Health insurance can be a tricky subject. Many people consider insurance coverage to be vital, holding a place of importance in their lives that few other things approach. Others tolerate insurance coverage, thinking of its as a necessary expense that they are neither fond of nor hate. Still others believe that insurance is a waste of money that could be better spent on other things. Like all forms of insurance, the value of health coverage is a matter of perspective.
In the U.S., health insurance coverage is mandatory, but that doesn’t mean that everyone is rushing to get it. There are a significant portion of people that simply do not want insurance at all, either because of its expensive nature, their unwillingness to support “evil” insurance companies, or any number of other reasons. For these people, the potential value of insurance coverage is outweighed by its immediate detractors.
The acrobat and the safety net
Justifying insurance coverage for someone that is young and healthy, or even older people that have only very rarely fallen ill, is a difficult thing to do. Insurance is very akin to a safety net below a high-flying acrobat. The acrobat exists in a gravity defying dance that can become disrupted by factors outside of their control. When a gust of wind pushes the trapeze bar just beyond the acrobat’s grasp, they fall to the ground. The safety net exists to ensure that their descent to earth is arrested. Without the safety net, there is nothing between the acrobat and the ground.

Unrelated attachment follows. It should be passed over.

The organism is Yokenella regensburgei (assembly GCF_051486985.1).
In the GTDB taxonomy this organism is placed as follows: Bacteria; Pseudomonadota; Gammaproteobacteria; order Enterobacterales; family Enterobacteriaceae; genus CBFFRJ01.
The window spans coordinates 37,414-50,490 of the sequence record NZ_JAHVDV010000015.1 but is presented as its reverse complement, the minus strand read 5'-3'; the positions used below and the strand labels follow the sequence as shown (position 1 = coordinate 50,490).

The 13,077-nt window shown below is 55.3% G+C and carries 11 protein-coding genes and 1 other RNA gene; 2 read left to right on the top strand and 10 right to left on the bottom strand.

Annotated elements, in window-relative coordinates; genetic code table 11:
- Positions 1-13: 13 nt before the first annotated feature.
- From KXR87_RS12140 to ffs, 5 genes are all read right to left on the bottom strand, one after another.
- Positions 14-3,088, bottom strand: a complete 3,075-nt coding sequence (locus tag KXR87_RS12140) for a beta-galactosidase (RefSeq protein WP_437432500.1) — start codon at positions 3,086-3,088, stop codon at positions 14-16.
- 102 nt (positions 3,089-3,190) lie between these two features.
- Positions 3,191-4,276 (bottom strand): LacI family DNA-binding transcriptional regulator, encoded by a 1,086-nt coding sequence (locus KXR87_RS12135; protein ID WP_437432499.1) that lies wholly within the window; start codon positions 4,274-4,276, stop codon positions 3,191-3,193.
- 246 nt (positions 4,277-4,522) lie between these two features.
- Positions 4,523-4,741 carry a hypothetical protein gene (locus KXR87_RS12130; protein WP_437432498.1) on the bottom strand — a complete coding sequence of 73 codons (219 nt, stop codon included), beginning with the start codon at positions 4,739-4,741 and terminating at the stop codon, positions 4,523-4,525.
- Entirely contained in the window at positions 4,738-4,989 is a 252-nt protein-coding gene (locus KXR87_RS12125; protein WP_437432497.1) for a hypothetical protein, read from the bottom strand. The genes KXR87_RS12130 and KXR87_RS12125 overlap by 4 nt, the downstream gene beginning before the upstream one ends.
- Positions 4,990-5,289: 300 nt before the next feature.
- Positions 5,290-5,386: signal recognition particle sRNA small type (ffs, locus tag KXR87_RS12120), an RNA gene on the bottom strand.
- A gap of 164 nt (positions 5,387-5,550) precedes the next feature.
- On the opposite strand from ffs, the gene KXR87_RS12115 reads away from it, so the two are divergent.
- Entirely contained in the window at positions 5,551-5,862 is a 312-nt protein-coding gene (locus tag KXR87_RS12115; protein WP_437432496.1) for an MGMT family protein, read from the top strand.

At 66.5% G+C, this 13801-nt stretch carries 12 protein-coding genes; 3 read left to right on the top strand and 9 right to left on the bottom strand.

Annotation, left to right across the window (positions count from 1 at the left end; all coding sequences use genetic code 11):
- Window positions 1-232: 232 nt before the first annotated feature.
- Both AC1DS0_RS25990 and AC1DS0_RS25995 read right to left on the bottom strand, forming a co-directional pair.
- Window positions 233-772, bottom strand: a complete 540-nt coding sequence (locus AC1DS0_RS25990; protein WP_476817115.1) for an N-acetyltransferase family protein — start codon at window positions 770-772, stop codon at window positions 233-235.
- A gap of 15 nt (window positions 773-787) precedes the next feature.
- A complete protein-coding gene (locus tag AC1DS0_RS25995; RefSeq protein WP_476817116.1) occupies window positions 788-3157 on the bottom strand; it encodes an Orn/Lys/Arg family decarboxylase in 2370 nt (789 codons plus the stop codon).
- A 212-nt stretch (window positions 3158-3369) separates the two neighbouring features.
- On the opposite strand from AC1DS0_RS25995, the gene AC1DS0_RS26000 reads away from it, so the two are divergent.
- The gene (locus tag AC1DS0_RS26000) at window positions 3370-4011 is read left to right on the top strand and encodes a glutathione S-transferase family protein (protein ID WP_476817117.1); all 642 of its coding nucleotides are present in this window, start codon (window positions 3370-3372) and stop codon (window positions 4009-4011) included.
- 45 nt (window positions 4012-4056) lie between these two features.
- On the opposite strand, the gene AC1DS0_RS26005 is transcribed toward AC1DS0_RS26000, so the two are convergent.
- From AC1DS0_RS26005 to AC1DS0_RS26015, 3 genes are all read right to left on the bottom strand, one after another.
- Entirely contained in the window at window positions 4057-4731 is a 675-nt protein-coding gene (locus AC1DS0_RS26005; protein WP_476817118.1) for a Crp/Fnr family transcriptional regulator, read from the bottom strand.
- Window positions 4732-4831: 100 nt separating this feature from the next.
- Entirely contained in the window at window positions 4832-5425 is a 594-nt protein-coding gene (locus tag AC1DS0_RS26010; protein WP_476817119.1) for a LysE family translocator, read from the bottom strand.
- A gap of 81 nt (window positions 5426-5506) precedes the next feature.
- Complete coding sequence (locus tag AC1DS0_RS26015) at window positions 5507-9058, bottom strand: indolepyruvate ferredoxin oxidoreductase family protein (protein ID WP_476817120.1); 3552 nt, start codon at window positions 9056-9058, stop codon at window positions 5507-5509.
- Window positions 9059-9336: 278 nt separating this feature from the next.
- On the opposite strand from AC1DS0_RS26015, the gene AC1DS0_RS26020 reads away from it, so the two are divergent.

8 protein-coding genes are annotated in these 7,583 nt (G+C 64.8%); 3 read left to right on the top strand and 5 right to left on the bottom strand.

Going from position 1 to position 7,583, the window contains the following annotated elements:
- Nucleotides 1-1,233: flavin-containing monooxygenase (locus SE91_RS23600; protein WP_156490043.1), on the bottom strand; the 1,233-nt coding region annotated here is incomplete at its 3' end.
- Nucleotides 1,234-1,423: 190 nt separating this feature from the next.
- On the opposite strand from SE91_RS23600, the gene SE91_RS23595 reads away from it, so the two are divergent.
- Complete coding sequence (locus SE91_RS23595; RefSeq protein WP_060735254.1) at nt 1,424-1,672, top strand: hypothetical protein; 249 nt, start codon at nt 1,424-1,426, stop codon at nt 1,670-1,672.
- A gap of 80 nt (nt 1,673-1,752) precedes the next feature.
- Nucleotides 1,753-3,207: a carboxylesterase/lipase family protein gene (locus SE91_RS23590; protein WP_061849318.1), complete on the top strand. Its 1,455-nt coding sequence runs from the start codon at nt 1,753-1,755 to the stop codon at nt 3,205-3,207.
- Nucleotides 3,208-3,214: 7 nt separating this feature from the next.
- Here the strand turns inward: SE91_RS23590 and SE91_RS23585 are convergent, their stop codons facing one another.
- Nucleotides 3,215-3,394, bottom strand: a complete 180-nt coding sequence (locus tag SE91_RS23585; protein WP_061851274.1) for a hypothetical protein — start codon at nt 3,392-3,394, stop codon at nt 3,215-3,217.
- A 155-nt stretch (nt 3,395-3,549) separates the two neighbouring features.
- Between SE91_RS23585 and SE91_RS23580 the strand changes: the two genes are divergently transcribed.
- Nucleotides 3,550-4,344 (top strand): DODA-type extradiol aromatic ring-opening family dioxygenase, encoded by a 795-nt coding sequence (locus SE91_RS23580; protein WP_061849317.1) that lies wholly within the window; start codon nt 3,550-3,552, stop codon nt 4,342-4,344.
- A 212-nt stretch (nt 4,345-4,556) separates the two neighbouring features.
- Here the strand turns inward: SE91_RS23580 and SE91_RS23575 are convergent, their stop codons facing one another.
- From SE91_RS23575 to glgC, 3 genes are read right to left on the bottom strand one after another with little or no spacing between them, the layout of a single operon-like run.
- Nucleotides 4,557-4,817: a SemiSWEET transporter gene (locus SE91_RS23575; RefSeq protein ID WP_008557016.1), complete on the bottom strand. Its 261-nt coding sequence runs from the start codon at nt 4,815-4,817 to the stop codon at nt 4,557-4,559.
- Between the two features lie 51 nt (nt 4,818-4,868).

That analogy doesn’t address the issue of cost, of course. Insurance coverage can, for many people, be unnecessarily expensive. The cost of insurance coverage is based on many factors, few of which people actually have any control over, such as age. The cost of insurance coverage, even spread out over several years, pales in comparison to the cost of medical care, however.
Cancer is not something that everyone will have to deal with in their lifetime, but it is an example of a common health problem that highlights the value of insurance coverage. Those with cancer have to consider various aspects of their care that are quite expensive. Doctor visits, lab tests, clinic visits for treatment, surgical procedures, medication, home care; these are all things that have become quite expensive. The average cost of chemotherapy alone is more than $5,000 per session. Without health insurance, cancer patients are left to bear the full financial burden of their medical condition.
Health insurance doesn’t cover everything, and some policies may require their holders to cover certain aspects of their own medical care. In the event of a serious medical condition, however, insurance coverage often provides the financial means to seek the treatment required. In certain cases, it can, quite literally, mean the difference between life and death, simply by acting as a safety net between you and rock bottom.